Too many people sleep on Tougher Than Leather, Run-DMC’s fourth album. But hear us out as we plead the case for this amazing LP.
By 1988 there was a lot more competition in the rap game â€“ Public Enemy, Boogie Down Productions, Eric B. & Rakim, Ice-T and many more had given Hollis, Queens’ prodigal sons lots of competition. But Joe, Darryl and Jay were still at the top of their game, and hip-hop fans should never let this classic â€“ chiefly produced by their Queens neighbor, DJ and multi-instrumentalist Davy D[MX] â€“ get lost in their crates.
For starters, the album’s first single, “Run’s House” b/w “Beats To The Rhyme” is arguably the most powerful one-two punch of the trio’s career, showing contenders to the rap throne that they could still destroy a beat, tag-teaming with power at any speed. Not to be lost in the shuffle, fans were also reminded on both sides that Jam-Master Jay remained one of the world’s best DJs, flexing the pinnacle of what would be called “turntablism” a decade later. Both songs show a musical telepathy between all three that has rarely been equaled.
The second single, “Mary, Mary,” driven by an infectious Monkees sample, took a different approach, shrewdly ensuring that pop fans who jumped on the Raising Hell bandwagon had something to chew on. But, like “Walk This Way,” the song wasn’t just bubblegum â€“ there was an edge to it, and the lyrical gymnastics were very real. It wasn’t selling out, it was allowing fans to buy in. “Papa Crazy,” driven in concept and by a sample from the Temptations’ “Papa Was A Rolling Stone,” followed a similar pop leaning path.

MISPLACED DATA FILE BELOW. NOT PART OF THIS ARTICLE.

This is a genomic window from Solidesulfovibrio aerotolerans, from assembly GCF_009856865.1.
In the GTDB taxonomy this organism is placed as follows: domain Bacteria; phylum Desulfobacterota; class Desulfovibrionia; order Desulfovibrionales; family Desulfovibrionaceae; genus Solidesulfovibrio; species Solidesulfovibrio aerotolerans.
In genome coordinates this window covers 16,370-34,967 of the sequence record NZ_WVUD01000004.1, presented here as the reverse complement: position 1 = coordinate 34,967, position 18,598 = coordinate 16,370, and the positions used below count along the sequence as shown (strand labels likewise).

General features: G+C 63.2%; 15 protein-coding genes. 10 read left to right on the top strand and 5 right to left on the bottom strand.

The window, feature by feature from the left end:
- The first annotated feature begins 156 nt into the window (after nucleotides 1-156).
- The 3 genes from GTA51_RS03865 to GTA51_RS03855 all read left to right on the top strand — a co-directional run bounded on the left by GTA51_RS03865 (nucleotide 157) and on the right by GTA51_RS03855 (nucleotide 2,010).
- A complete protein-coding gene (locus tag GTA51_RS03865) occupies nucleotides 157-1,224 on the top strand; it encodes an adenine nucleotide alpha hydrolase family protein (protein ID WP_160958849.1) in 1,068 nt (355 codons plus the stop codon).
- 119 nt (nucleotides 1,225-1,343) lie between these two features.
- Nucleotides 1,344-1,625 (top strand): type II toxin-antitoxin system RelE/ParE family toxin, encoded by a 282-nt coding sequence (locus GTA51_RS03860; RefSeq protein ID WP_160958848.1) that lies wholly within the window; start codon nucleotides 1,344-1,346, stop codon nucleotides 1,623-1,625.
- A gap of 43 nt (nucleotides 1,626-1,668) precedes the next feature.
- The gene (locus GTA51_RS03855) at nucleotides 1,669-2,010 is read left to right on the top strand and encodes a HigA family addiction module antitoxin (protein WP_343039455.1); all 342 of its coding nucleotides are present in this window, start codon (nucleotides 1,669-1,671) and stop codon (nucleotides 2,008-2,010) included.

Overall, the lyrical content on the album was a step up from the group’s first three LPs. It’s easy to infer, looking back, that they were feeling the heat from their younger competitors in the rap game. The genre was changing fast, and they were up to the challenge. On cuts like “Radio Station” they bring substance to the grooves, by attacking Black Radio for its continual denigration of rap. “Tougher Than Leather” reminds the world that they were still the Kings of Rock, with hard guitars to drive the point home. And “They Call Us Run-DMC” and “Soul To Rock And Roll” both bring things back to their early days, with sure-fire park jam rhymes and killer cuts.
Tougher Than Leather, which went platinum up against a lot of competition, perfectly bookends the ’80s output of one of the decade’s most important groups. It encompasses the full range of the trio’s capabilities, and reminds us that Run DMC should never be forgotten as both pioneers and party-rockers. And so, we say, long live Joe, Darryl and Jay!